Interview with Thomas S. Hardy

to lose your job if you speak out, but it was hard to convince them, but we convinced them to
register to vote.

But most of the main leaders, like my brother worked at Gordon Meat Packing Plant in
Smithfield, he was supervisor there, but the ones that really worked to overcome Massive
Resistance were people that worked outside of the county. They were actually afraid. In fact I
can attest to the fact that we went to one guy's house that lived on the farm, white man's farm,
and we drove up there, and he knowed we were coming to get him to register to vote, he took off
and ran down through the field. But we finally got him.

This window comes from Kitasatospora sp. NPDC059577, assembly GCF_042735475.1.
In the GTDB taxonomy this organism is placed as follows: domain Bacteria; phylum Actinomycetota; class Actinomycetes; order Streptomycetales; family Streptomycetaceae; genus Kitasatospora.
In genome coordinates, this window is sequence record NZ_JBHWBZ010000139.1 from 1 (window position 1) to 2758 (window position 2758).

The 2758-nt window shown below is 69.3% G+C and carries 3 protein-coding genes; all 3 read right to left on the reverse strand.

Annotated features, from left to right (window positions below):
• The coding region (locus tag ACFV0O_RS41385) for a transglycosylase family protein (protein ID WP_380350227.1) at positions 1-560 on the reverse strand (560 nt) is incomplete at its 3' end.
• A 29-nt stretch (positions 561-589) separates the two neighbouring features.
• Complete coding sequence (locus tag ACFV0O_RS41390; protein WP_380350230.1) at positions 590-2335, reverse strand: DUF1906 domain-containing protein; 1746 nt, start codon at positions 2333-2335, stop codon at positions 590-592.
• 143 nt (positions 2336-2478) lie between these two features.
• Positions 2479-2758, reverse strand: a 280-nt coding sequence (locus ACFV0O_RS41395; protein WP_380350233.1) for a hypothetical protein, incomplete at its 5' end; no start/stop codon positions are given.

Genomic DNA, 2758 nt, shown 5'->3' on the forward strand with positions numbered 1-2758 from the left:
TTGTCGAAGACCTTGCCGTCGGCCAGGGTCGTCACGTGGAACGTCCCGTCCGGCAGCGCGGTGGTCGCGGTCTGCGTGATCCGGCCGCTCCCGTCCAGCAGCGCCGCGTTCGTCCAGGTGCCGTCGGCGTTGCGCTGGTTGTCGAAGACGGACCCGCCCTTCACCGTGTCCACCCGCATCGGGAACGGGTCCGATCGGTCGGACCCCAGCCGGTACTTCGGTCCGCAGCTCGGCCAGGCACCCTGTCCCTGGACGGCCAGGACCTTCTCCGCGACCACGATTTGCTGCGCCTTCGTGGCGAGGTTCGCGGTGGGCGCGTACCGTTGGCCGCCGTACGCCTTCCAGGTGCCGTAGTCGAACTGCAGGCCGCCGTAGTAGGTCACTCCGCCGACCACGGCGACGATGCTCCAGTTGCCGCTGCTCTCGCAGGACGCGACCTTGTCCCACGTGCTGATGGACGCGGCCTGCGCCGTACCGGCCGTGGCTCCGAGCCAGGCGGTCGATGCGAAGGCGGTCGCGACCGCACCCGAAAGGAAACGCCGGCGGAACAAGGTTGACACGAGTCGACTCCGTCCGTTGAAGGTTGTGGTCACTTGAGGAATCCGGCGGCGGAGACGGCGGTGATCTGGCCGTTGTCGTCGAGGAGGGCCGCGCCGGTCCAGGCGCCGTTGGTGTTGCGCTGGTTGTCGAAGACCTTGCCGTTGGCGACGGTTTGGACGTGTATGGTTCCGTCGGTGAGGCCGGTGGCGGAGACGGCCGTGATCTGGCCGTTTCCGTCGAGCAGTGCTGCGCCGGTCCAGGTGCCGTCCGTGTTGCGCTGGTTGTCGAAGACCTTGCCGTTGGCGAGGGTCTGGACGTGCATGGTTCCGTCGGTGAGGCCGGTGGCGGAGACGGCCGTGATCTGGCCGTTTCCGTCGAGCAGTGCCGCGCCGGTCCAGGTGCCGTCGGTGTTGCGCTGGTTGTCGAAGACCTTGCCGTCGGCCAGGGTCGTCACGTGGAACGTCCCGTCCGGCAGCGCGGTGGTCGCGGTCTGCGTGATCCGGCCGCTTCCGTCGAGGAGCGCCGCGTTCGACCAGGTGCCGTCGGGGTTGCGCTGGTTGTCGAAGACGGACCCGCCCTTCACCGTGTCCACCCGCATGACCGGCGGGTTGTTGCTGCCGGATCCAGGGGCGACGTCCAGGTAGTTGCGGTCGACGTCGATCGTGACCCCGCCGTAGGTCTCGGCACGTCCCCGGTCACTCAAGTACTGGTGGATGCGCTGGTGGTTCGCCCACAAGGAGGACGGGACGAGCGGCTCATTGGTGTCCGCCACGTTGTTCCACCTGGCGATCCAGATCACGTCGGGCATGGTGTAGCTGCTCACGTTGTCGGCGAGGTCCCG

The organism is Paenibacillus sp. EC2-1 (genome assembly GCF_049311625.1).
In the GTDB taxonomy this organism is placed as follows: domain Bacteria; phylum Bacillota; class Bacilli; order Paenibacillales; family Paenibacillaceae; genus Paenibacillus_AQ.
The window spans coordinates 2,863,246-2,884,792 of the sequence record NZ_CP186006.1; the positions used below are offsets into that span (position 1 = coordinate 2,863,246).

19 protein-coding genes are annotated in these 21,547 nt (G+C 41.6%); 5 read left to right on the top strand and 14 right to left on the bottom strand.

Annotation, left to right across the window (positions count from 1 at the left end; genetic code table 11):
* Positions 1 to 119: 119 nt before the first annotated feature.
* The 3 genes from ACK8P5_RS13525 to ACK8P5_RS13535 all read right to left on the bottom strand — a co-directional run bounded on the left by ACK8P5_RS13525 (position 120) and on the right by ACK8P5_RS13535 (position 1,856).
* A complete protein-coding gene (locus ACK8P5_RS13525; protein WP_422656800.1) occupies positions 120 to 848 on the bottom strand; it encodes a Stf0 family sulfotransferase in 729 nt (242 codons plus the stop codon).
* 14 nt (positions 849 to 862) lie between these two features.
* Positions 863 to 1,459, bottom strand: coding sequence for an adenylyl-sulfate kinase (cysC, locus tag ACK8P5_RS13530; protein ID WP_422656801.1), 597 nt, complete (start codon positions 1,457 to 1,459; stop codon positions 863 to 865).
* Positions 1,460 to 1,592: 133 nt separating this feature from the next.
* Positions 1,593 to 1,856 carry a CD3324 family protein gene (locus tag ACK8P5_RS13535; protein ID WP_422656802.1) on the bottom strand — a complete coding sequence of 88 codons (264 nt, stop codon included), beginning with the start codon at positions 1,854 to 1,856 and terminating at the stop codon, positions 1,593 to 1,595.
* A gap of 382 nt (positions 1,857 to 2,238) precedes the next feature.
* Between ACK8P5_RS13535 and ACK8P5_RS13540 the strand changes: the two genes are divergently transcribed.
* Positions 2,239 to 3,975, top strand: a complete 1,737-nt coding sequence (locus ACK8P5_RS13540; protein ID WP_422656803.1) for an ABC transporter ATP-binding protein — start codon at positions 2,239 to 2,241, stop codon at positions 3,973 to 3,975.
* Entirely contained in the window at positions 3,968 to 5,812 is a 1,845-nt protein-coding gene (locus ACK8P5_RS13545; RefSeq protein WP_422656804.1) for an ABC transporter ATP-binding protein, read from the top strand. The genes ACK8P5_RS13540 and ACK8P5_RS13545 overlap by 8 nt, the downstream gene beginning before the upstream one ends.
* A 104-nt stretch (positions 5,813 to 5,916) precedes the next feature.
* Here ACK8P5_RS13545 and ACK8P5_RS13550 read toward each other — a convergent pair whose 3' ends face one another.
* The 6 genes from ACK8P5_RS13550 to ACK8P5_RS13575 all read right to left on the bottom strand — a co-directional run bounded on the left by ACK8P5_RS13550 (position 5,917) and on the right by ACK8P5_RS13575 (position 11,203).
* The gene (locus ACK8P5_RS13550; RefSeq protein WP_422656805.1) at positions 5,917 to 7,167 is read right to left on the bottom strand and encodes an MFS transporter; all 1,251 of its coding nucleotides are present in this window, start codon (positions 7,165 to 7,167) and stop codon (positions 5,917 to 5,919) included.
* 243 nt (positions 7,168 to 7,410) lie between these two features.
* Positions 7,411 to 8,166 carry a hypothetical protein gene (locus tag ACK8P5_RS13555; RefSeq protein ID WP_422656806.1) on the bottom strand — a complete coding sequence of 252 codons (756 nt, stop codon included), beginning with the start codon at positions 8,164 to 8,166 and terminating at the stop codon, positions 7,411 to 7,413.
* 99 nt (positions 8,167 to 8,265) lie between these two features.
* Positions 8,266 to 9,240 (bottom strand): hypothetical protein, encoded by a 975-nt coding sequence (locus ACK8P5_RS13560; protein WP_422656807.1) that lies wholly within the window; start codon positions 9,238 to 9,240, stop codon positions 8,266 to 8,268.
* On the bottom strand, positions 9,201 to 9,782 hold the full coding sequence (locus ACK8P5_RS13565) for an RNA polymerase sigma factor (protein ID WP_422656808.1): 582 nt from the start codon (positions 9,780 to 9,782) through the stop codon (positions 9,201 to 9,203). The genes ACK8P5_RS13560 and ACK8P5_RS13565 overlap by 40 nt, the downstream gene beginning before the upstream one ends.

And one of the -- my cousin that's deceased now, David Hardy, he rode with me and he -- he
would say -- when he drive up to the house, first thing he would do if they had a dog, he loved
that, he said, has that dog got a tag? And they say, yeah, yeah, it has, Mr. Hardy, it's got a tag.
We got a tag for the dog. He said, well, you are not registered to vote. Said the dog is more of a
citizen than you are. And this really got over with them. And after -- then, backing up, David
Hardy, he's dead and gone, but he was instrumental in helping us in voter registration.

And then -- back then we found that you could vote for the justice of the peace. So he rode with
my wife back in the early sixties, he rode with her night and day, and we -- in Bacon's Castle
District, and we slipped in a write-in vote, she became the first elected official since
reconstruction days. And they couldn't believe this. They said, where did this come from?
Because all the justice of peace was appointed by the court. And my wife was actually the first